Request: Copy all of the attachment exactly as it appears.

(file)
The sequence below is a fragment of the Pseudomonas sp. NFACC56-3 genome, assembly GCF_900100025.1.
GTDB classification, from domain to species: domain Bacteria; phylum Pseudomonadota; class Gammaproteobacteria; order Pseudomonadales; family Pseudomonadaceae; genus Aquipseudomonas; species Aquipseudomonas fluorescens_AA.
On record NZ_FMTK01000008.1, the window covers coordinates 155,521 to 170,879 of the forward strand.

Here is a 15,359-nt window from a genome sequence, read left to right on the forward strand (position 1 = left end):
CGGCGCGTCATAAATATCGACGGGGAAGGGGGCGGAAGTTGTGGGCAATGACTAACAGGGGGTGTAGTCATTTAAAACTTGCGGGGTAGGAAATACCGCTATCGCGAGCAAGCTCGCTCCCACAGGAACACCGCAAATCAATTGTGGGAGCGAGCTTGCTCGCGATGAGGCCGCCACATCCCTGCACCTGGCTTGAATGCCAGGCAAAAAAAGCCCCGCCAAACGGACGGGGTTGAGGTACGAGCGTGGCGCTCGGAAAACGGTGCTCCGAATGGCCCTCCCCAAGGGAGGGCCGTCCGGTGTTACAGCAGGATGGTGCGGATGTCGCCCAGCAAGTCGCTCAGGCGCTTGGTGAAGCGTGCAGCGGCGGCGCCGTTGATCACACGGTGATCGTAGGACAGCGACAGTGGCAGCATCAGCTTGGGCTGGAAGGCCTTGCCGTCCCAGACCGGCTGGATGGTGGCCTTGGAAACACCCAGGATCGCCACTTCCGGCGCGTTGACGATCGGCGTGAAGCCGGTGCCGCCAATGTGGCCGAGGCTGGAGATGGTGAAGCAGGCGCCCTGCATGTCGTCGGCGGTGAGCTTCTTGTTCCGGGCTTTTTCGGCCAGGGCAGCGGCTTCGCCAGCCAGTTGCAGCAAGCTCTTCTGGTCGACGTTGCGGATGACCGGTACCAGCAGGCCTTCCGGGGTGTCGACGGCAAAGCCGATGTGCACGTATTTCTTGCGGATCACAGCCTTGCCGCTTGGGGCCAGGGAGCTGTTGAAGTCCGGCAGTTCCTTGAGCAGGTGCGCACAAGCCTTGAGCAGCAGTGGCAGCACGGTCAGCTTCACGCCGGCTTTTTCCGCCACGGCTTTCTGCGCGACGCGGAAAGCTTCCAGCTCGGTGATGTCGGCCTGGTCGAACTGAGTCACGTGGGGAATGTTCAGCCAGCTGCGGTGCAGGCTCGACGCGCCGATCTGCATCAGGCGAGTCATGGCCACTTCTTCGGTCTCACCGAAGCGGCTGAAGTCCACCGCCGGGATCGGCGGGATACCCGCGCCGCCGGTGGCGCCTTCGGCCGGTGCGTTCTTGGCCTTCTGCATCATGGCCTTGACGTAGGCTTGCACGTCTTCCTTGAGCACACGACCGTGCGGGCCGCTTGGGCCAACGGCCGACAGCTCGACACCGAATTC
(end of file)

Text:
The sequence below is a fragment of the Pseudomonas sp. NFACC56-3 genome, assembly GCF_900100025.1.
GTDB classification, from domain to species: domain Bacteria; phylum Pseudomonadota; class Gammaproteobacteria; order Pseudomonadales; family Pseudomonadaceae; genus Aquipseudomonas; species Aquipseudomonas fluorescens_AA.
On record NZ_FMTK01000008.1, the window covers coordinates 155,521 to 170,879 of the forward strand.

Here is a 15,359-nt window from a genome sequence, read left to right on the forward strand (position 1 = left end):
CGGCGCGTCATAAATATCGACGGGGAAGGGGGCGGAAGTTGTGGGCAATGACTAACAGGGGGTGTAGTCATTTAAAACTTGCGGGGTAGGAAATACCGCTATCGCGAGCAAGCTCGCTCCCACAGGAACACCGCAAATCAATTGTGGGAGCGAGCTTGCTCGCGATGAGGCCGCCACATCCCTGCACCTGGCTTGAATGCCAGGCAAAAAAAGCCCCGCCAAACGGACGGGGTTGAGGTACGAGCGTGGCGCTCGGAAAACGGTGCTCCGAATGGCCCTCCCCAAGGGAGGGCCGTCCGGTGTTACAGCAGGATGGTGCGGATGTCGCCCAGCAAGTCGCTCAGGCGCTTGGTGAAGCGTGCAGCGGCGGCGCCGTTGATCACACGGTGATCGTAGGACAGCGACAGTGGCAGCATCAGCTTGGGCTGGAAGGCCTTGCCGTCCCAGACCGGCTGGATGGTGGCCTTGGAAACACCCAGGATCGCCACTTCCGGCGCGTTGACGATCGGCGTGAAGCCGGTGCCGCCAATGTGGCCGAGGCTGGAGATGGTGAAGCAGGCGCCCTGCATGTCGTCGGCGGTGAGCTTCTTGTTCCGGGCTTTTTCGGCCAGGGCAGCGGCTTCGCCAGCCAGTTGCAGCAAGCTCTTCTGGTCGACGTTGCGGATGACCGGTACCAGCAGGCCTTCCGGGGTGTCGACGGCAAAGCCGATGTGCACGTATTTCTTGCGGATCACAGCCTTGCCGCTTGGGGCCAGGGAGCTGTTGAAGTCCGGCAGTTCCTTGAGCAGGTGCGCACAAGCCTTGAGCAGCAGTGGCAGCACGGTCAGCTTCACGCCGGCTTTTTCCGCCACGGCTTTCTGCGCGACGCGGAAAGCTTCCAGCTCGGTGATGTCGGCCTGGTCGAACTGAGTCACGTGGGGAATGTTCAGCCAGCTGCGGTGCAGGCTCGACGCGCCGATCTGCATCAGGCGAGTCATGGCCACTTCTTCGGTCTCACCGAAGCGGCTGAAGTCCACCGCCGGGATCGGCGGGATACCCGCGCCGCCGGTGGCGCCTTCGGCCGGTGCGTTCTTGGCCTTCTGCATCATGGCCTTGACGTAGGCTTGCACGTCTTCCTTGAGCACACGACCGTGCGGGCCGCTTGGGCCAACGGCCGACAGCTCGACACCGAATTC